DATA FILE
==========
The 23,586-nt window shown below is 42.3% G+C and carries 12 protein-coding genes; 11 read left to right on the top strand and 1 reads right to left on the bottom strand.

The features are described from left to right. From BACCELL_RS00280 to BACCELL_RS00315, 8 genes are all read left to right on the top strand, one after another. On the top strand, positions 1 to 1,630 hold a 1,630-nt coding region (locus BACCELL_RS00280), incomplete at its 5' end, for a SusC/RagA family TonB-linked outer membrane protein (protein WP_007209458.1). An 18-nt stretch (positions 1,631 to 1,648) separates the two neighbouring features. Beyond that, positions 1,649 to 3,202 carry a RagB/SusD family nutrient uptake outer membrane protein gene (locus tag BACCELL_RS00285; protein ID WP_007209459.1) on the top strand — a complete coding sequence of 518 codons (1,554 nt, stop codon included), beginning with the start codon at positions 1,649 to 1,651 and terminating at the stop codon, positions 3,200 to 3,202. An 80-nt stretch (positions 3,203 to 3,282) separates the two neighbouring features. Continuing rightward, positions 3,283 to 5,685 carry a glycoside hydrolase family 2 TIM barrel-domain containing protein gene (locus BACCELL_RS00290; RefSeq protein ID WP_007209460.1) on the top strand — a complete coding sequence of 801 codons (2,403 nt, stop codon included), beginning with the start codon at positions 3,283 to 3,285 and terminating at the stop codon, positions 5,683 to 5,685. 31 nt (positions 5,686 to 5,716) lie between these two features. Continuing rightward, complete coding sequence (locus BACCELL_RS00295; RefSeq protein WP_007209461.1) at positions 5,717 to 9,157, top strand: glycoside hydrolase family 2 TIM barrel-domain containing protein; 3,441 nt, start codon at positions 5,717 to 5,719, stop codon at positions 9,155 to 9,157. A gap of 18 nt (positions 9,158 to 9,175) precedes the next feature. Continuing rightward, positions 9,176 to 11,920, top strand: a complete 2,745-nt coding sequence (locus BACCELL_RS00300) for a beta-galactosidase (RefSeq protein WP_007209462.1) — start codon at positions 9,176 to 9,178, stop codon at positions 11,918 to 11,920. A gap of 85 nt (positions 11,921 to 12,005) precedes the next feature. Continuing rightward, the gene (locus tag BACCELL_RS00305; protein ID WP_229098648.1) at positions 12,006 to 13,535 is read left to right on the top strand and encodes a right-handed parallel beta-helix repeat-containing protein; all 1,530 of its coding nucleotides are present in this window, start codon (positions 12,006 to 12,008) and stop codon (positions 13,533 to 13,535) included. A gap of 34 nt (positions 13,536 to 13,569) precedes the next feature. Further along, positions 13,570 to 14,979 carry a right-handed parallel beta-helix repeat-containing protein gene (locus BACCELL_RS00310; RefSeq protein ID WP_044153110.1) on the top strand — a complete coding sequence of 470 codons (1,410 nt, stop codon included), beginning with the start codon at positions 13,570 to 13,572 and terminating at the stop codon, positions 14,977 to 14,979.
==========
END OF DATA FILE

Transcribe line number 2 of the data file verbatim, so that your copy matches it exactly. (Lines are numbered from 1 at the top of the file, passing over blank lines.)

The features are described from left to right. From BACCELL_RS00280 to BACCELL_RS00315, 8 genes are all read left to right on the top strand, one after another. On the top strand, positions 1 to 1,630 hold a 1,630-nt coding region (locus BACCELL_RS00280), incomplete at its 5' end, for a SusC/RagA family TonB-linked outer membrane protein (protein WP_007209458.1). An 18-nt stretch (positions 1,631 to 1,648) separates the two neighbouring features. Beyond that, positions 1,649 to 3,202 carry a RagB/SusD family nutrient uptake outer membrane protein gene (locus tag BACCELL_RS00285; protein ID WP_007209459.1) on the top strand — a complete coding sequence of 518 codons (1,554 nt, stop codon included), beginning with the start codon at positions 1,649 to 1,651 and terminating at the stop codon, positions 3,200 to 3,202. An 80-nt stretch (positions 3,203 to 3,282) separates the two neighbouring features. Continuing rightward, positions 3,283 to 5,685 carry a glycoside hydrolase family 2 TIM barrel-domain containing protein gene (locus BACCELL_RS00290; RefSeq protein ID WP_007209460.1) on the top strand — a complete coding sequence of 801 codons (2,403 nt, stop codon included), beginning with the start codon at positions 3,283 to 3,285 and terminating at the stop codon, positions 5,683 to 5,685. 31 nt (positions 5,686 to 5,716) lie between these two features. Continuing rightward, complete coding sequence (locus BACCELL_RS00295; RefSeq protein WP_007209461.1) at positions 5,717 to 9,157, top strand: glycoside hydrolase family 2 TIM barrel-domain containing protein; 3,441 nt, start codon at positions 5,717 to 5,719, stop codon at positions 9,155 to 9,157. A gap of 18 nt (positions 9,158 to 9,175) precedes the next feature. Continuing rightward, positions 9,176 to 11,920, top strand: a complete 2,745-nt coding sequence (locus BACCELL_RS00300) for a beta-galactosidase (RefSeq protein WP_007209462.1) — start codon at positions 9,176 to 9,178, stop codon at positions 11,918 to 11,920. A gap of 85 nt (positions 11,921 to 12,005) precedes the next feature. Continuing rightward, the gene (locus tag BACCELL_RS00305; protein ID WP_229098648.1) at positions 12,006 to 13,535 is read left to right on the top strand and encodes a right-handed parallel beta-helix repeat-containing protein; all 1,530 of its coding nucleotides are present in this window, start codon (positions 12,006 to 12,008) and stop codon (positions 13,533 to 13,535) included. A gap of 34 nt (positions 13,536 to 13,569) precedes the next feature. Further along, positions 13,570 to 14,979 carry a right-handed parallel beta-helix repeat-containing protein gene (locus BACCELL_RS00310; RefSeq protein ID WP_044153110.1) on the top strand — a complete coding sequence of 470 codons (1,410 nt, stop codon included), beginning with the start codon at positions 13,570 to 13,572 and terminating at the stop codon, positions 14,977 to 14,979.